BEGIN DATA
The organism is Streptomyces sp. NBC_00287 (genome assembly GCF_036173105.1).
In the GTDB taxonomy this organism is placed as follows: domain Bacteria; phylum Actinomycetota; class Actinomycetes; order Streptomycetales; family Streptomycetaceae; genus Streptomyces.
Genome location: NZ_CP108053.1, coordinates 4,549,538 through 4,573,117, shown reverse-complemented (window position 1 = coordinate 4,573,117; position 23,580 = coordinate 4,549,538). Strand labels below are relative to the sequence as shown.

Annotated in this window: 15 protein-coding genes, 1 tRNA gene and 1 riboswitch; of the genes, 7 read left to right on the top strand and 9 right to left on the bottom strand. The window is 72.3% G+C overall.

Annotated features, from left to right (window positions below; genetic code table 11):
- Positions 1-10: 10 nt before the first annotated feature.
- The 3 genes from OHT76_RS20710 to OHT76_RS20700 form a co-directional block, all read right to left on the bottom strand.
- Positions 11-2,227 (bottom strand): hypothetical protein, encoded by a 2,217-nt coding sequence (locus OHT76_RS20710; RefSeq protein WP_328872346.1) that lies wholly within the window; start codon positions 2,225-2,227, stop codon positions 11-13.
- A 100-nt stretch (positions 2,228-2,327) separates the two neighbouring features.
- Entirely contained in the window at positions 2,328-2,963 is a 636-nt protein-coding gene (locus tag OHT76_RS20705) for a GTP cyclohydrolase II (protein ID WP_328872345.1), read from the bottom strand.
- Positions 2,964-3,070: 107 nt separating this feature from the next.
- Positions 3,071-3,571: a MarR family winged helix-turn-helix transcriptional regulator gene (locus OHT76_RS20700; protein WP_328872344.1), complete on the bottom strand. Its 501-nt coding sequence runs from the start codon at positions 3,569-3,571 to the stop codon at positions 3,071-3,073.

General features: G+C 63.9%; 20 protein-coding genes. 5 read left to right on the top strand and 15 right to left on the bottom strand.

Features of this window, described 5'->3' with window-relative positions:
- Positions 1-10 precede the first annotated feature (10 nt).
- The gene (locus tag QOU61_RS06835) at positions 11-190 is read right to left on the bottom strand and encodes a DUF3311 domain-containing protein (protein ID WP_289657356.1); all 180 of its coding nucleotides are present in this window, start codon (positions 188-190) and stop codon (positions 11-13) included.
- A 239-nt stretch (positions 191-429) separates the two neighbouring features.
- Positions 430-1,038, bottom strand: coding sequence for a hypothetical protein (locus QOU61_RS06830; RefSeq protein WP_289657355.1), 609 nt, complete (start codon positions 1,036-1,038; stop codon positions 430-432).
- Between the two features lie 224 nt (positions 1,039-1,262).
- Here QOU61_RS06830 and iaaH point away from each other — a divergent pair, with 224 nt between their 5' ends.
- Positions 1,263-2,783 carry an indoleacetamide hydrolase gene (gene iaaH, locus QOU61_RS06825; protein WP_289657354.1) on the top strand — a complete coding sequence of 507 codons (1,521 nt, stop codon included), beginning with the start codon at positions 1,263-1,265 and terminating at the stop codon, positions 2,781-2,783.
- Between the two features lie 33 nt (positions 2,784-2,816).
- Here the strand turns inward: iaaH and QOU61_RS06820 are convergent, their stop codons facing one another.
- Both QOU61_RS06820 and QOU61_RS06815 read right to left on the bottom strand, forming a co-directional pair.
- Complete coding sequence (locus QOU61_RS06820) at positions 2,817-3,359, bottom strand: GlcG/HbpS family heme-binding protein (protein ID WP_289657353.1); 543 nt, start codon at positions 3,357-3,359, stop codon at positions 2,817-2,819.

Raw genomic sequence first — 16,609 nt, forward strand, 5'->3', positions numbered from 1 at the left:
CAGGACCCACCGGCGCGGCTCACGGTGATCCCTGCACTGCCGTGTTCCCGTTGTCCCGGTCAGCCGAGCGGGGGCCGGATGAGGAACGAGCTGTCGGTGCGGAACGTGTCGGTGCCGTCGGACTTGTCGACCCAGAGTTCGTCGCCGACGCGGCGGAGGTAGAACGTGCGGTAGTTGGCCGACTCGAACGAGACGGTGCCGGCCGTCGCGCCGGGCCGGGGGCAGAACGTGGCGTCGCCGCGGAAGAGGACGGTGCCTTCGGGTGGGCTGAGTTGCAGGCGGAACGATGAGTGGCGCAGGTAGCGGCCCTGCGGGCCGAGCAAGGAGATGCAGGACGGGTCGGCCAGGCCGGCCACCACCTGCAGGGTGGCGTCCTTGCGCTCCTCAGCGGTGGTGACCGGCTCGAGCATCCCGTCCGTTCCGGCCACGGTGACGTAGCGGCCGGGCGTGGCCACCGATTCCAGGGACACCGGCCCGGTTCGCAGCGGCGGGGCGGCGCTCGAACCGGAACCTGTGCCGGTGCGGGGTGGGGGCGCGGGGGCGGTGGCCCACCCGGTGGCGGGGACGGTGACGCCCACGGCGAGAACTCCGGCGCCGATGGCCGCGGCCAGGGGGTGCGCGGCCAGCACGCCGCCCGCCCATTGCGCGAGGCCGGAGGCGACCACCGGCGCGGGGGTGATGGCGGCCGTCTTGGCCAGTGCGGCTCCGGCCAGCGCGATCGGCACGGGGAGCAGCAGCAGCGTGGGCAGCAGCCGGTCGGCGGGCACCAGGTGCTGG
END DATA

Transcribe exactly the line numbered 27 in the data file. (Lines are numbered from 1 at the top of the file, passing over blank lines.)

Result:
CAGGACCCACCGGCGCGGCTCACGGTGATCCCTGCACTGCCGTGTTCCCGTTGTCCCGGTCAGCCGAGCGGGGGCCGGATGAGGAACGAGCTGTCGGTGCGGAACGTGTCGGTGCCGTCGGACTTGTCGACCCAGAGTTCGTCGCCGACGCGGCGGAGGTAGAACGTGCGGTAGTTGGCCGACTCGAACGAGACGGTGCCGGCCGTCGCGCCGGGCCGGGGGCAGAACGTGGCGTCGCCGCGGAAGAGGACGGTGCCTTCGGGTGGGCTGAGTTGCAGGCGGAACGATGAGTGGCGCAGGTAGCGGCCCTGCGGGCCGAGCAAGGAGATGCAGGACGGGTCGGCCAGGCCGGCCACCACCTGCAGGGTGGCGTCCTTGCGCTCCTCAGCGGTGGTGACCGGCTCGAGCATCCCGTCCGTTCCGGCCACGGTGACGTAGCGGCCGGGCGTGGCCACCGATTCCAGGGACACCGGCCCGGTTCGCAGCGGCGGGGCGGCGCTCGAACCGGAACCTGTGCCGGTGCGGGGTGGGGGCGCGGGGGCGGTGGCCCACCCGGTGGCGGGGACGGTGACGCCCACGGCGAGAACTCCGGCGCCGATGGCCGCGGCCAGGGGGTGCGCGGCCAGCACGCCGCCCGCCCATTGCGCGAGGCCGGAGGCGACCACCGGCGCGGGGGTGATGGCGGCCGTCTTGGCCAGTGCGGCTCCGGCCAGCGCGATCGGCACGGGGAGCAGCAGCAGCGTGGGCAGCAGCCGGTCGGCGGGCACCAGGTGCTGG